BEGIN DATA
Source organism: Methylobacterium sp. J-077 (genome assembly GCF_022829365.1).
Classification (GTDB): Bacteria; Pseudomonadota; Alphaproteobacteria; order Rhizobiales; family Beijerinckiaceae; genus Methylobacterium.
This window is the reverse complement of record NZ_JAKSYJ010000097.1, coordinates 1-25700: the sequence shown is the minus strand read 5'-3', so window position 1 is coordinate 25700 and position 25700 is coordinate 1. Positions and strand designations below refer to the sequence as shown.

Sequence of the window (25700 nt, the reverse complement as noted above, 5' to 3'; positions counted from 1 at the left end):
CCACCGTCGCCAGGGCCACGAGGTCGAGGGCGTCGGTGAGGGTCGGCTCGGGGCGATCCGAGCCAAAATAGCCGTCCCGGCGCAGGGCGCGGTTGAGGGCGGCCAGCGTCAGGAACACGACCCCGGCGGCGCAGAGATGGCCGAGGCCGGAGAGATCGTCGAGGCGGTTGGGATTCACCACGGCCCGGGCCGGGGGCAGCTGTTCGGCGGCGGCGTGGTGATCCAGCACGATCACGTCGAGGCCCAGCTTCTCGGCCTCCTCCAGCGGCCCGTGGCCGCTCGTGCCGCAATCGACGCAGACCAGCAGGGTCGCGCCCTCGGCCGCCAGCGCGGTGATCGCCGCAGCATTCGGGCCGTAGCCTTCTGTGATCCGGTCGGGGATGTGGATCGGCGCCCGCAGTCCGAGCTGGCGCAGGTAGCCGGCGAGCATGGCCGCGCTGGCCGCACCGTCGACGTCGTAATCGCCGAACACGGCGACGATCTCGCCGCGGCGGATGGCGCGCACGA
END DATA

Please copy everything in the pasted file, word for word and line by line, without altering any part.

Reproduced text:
Source organism: Methylobacterium sp. J-077 (genome assembly GCF_022829365.1).
Classification (GTDB): Bacteria; Pseudomonadota; Alphaproteobacteria; order Rhizobiales; family Beijerinckiaceae; genus Methylobacterium.
This window is the reverse complement of record NZ_JAKSYJ010000097.1, coordinates 1-25700: the sequence shown is the minus strand read 5'-3', so window position 1 is coordinate 25700 and position 25700 is coordinate 1. Positions and strand designations below refer to the sequence as shown.

Sequence of the window (25700 nt, the reverse complement as noted above, 5' to 3'; positions counted from 1 at the left end):
CCACCGTCGCCAGGGCCACGAGGTCGAGGGCGTCGGTGAGGGTCGGCTCGGGGCGATCCGAGCCAAAATAGCCGTCCCGGCGCAGGGCGCGGTTGAGGGCGGCCAGCGTCAGGAACACGACCCCGGCGGCGCAGAGATGGCCGAGGCCGGAGAGATCGTCGAGGCGGTTGGGATTCACCACGGCCCGGGCCGGGGGCAGCTGTTCGGCGGCGGCGTGGTGATCCAGCACGATCACGTCGAGGCCCAGCTTCTCGGCCTCCTCCAGCGGCCCGTGGCCGCTCGTGCCGCAATCGACGCAGACCAGCAGGGTCGCGCCCTCGGCCGCCAGCGCGGTGATCGCCGCAGCATTCGGGCCGTAGCCTTCTGTGATCCGGTCGGGGATGTGGATCGGCGCCCGCAGTCCGAGCTGGCGCAGGTAGCCGGCGAGCATGGCCGCGCTGGCCGCACCGTCGACGTCGTAATCGCCGAACACGGCGACGATCTCGCCGCGGCGGATGGCGCGCACGA